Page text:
Norfolk Southern has changed so rapidly it can make one’s head spin. The latest change (but not the only one) is well known. NS CEO Jim Squires saved the reputation of the railroad industry by running the Marine Corps’ Toys for Tots train in New York when Amtrak President Richard Anderson stupidly refused to do so. Squires’ email enthusiastically agreeing to run the train and praising everyone except himself is a classic.
“Norfolk Southern is proud to participate in the 2018 Capital Region Toys for Tots Holiday Train,” Squires wrote. “As a leading transportation provider, we believe in giving back to communities where we operate, and programs such as Toys for Tots allow us to do just that. Really, we are giving back to our neighbors, because we not only work in these communities, we live there as well. I extend Norfolk Southern’s gratitude for the team effort that has moved this year’s train forward and to the United States Marine Corps, the Bennett Levin family, and the volunteers who give tirelessly to make the season a little brighter for so many.”
Squires’ latest change is something I thought would never happen. Squires is moving NS’ headquarters to Atlanta. I remember why the headquarters was never moved to Atlanta or Roanoke after Southern Railway and Norfolk & Western merged — Norfolk was considered neutral territory in that it was never a headquarters city for either railroad. The big merger, which came later, split Conrail between Norfolk Southern and CSX in 1999. Nonetheless, the headquarters remained in Norfolk. What I overlooked was that the two railroads have been merged for decades, and hardly anyone is around now who remembers the old days. Why shouldn’t the railroad headquarters move?
I hope someone is writing down all these moves. Sometimes history gets left behind and we don’t remember everything that happens. Someone once wrote that those who forget their history are condemned to repeat it. Many books have been written about the formation of Penn Central and what happened afterward, almost up to the present day. But now it’s time to start over with this new era, beginning just before the move to Atlanta.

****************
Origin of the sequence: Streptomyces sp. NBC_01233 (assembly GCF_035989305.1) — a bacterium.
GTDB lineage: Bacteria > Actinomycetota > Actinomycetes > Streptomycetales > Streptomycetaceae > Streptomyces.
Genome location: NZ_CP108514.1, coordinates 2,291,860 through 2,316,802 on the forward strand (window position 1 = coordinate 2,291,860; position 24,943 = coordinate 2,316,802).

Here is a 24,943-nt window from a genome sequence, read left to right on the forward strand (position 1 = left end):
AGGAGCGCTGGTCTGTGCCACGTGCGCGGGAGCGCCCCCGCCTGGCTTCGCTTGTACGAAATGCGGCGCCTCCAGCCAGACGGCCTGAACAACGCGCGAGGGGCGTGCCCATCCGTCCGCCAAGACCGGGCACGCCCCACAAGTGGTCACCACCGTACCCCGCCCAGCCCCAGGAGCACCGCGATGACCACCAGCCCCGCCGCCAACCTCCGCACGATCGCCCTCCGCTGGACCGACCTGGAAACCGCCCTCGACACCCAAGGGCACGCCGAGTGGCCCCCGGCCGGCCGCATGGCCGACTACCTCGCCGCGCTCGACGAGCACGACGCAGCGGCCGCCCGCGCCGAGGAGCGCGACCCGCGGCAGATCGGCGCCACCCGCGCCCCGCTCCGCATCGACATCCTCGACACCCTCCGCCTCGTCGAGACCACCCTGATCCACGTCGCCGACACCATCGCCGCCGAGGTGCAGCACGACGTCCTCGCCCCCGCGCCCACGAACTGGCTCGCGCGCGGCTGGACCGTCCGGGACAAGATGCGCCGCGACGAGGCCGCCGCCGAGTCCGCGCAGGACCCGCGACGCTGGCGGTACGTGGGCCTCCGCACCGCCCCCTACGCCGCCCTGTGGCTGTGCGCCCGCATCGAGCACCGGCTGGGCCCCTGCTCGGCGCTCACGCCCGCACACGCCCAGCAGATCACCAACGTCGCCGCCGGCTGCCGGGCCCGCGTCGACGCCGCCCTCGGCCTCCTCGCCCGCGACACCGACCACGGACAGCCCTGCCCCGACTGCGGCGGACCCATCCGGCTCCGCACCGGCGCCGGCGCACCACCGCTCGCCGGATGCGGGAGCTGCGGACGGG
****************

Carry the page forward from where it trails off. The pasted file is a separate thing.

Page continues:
Rush Loving’s classic book The Men Who Loved Trains is the history book of the most active four decades of change in the railroad industry, and in the federal regulation of railroads. If you have never read it, find it. You will not be able to put it down. The book explains with damning facts the phony process that led to what became the greatest bankruptcy to that point in American history, Penn Central in 1970. It will explain how one man managed to pull the wool over the eyes of everyone from top government officials to his auditors to his own board of directors, who seemed to believe everything was going fine until one major snowstorm shut down the railroad. He was fired, not right away but just ahead of the bankruptcy. It will tell how one brilliant federal judge, John P. Fullam, kept the heat on bankruptcy trustees to form a new railroad. Finally, it will tell the story of the final merger that divided Conrail between CSX and Norfolk Southern, with both NS and CSX given access to the New York/New Jersey area through a small joint railroad called, oddly, Conrail.